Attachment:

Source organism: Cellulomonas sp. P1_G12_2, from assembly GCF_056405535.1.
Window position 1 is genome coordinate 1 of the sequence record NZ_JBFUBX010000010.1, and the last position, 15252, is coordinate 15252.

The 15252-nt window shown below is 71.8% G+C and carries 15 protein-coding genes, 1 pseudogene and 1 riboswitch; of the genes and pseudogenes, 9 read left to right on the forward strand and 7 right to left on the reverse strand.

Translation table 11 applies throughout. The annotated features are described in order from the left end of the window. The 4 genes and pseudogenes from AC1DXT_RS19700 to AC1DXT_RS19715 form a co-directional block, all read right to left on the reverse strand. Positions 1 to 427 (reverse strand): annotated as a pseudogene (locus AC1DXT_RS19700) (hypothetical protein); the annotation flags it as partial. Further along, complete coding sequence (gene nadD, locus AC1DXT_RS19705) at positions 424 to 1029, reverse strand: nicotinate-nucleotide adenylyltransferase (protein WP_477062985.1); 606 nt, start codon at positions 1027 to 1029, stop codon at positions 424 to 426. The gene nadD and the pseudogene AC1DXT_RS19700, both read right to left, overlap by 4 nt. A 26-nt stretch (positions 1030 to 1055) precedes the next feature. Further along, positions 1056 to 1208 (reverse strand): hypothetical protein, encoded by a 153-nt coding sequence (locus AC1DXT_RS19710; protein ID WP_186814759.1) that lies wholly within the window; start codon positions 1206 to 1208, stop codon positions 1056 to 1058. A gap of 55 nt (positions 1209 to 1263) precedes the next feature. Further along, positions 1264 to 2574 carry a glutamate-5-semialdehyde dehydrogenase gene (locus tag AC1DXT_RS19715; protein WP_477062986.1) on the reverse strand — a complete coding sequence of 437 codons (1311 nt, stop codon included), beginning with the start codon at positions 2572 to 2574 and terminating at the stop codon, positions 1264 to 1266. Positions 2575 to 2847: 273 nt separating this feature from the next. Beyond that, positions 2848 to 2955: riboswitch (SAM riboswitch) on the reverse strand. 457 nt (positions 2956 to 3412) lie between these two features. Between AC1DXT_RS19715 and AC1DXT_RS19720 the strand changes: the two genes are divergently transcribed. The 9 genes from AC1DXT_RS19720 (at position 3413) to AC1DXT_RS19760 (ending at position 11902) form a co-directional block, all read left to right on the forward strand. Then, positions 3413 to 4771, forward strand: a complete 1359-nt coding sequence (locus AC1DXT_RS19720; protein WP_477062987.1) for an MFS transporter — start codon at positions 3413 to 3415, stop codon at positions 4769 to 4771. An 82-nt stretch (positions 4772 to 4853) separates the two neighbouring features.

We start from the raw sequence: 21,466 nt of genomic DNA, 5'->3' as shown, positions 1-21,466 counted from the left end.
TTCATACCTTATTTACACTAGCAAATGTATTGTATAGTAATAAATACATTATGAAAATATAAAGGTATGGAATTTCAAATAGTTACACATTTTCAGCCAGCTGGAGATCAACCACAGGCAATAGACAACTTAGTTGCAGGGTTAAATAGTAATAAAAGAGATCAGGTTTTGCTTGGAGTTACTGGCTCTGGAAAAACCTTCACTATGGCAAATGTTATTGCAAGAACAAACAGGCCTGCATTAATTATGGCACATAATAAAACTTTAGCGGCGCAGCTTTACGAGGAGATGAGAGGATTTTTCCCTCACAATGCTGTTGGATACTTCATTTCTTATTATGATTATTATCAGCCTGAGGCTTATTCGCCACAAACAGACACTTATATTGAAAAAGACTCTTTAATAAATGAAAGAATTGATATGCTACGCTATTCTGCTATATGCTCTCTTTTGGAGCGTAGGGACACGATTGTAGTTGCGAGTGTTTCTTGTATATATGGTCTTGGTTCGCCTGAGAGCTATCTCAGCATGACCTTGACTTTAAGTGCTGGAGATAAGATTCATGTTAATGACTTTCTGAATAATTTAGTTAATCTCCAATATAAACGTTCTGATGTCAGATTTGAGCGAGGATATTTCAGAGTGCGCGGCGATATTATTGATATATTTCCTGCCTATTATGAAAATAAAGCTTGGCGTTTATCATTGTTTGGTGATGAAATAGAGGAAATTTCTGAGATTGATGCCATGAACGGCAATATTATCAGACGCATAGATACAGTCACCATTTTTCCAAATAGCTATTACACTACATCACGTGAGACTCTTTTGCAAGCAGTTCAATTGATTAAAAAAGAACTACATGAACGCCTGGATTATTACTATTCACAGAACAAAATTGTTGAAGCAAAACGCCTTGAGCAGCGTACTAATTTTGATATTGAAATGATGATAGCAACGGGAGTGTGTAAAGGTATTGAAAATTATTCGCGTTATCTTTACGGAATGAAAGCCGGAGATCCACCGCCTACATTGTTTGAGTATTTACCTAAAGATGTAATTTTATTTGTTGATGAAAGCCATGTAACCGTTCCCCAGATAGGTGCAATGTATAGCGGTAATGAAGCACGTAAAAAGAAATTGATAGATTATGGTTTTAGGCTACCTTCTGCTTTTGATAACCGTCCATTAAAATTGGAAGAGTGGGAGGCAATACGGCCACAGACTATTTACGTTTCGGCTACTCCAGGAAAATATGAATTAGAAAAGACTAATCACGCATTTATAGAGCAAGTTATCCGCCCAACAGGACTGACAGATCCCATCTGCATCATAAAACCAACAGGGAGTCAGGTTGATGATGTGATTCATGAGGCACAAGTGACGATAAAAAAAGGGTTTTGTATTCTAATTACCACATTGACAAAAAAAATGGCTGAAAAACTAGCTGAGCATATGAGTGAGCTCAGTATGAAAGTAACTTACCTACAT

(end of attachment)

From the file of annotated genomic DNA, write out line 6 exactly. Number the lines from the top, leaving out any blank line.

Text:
TTCATACCTTATTTACACTAGCAAATGTATTGTATAGTAATAAATACATTATGAAAATATAAAGGTATGGAATTTCAAATAGTTACACATTTTCAGCCAGCTGGAGATCAACCACAGGCAATAGACAACTTAGTTGCAGGGTTAAATAGTAATAAAAGAGATCAGGTTTTGCTTGGAGTTACTGGCTCTGGAAAAACCTTCACTATGGCAAATGTTATTGCAAGAACAAACAGGCCTGCATTAATTATGGCACATAATAAAACTTTAGCGGCGCAGCTTTACGAGGAGATGAGAGGATTTTTCCCTCACAATGCTGTTGGATACTTCATTTCTTATTATGATTATTATCAGCCTGAGGCTTATTCGCCACAAACAGACACTTATATTGAAAAAGACTCTTTAATAAATGAAAGAATTGATATGCTACGCTATTCTGCTATATGCTCTCTTTTGGAGCGTAGGGACACGATTGTAGTTGCGAGTGTTTCTTGTATATATGGTCTTGGTTCGCCTGAGAGCTATCTCAGCATGACCTTGACTTTAAGTGCTGGAGATAAGATTCATGTTAATGACTTTCTGAATAATTTAGTTAATCTCCAATATAAACGTTCTGATGTCAGATTTGAGCGAGGATATTTCAGAGTGCGCGGCGATATTATTGATATATTTCCTGCCTATTATGAAAATAAAGCTTGGCGTTTATCATTGTTTGGTGATGAAATAGAGGAAATTTCTGAGATTGATGCCATGAACGGCAATATTATCAGACGCATAGATACAGTCACCATTTTTCCAAATAGCTATTACACTACATCACGTGAGACTCTTTTGCAAGCAGTTCAATTGATTAAAAAAGAACTACATGAACGCCTGGATTATTACTATTCACAGAACAAAATTGTTGAAGCAAAACGCCTTGAGCAGCGTACTAATTTTGATATTGAAATGATGATAGCAACGGGAGTGTGTAAAGGTATTGAAAATTATTCGCGTTATCTTTACGGAATGAAAGCCGGAGATCCACCGCCTACATTGTTTGAGTATTTACCTAAAGATGTAATTTTATTTGTTGATGAAAGCCATGTAACCGTTCCCCAGATAGGTGCAATGTATAGCGGTAATGAAGCACGTAAAAAGAAATTGATAGATTATGGTTTTAGGCTACCTTCTGCTTTTGATAACCGTCCATTAAAATTGGAAGAGTGGGAGGCAATACGGCCACAGACTATTTACGTTTCGGCTACTCCAGGAAAATATGAATTAGAAAAGACTAATCACGCATTTATAGAGCAAGTTATCCGCCCAACAGGACTGACAGATCCCATCTGCATCATAAAACCAACAGGGAGTCAGGTTGATGATGTGATTCATGAGGCACAAGTGACGATAAAAAAAGGGTTTTGTATTCTAATTACCACATTGACAAAAAAAATGGCTGAAAAACTAGCTGAGCATATGAGTGAGCTCAGTATGAAAGTAACTTACCTACAT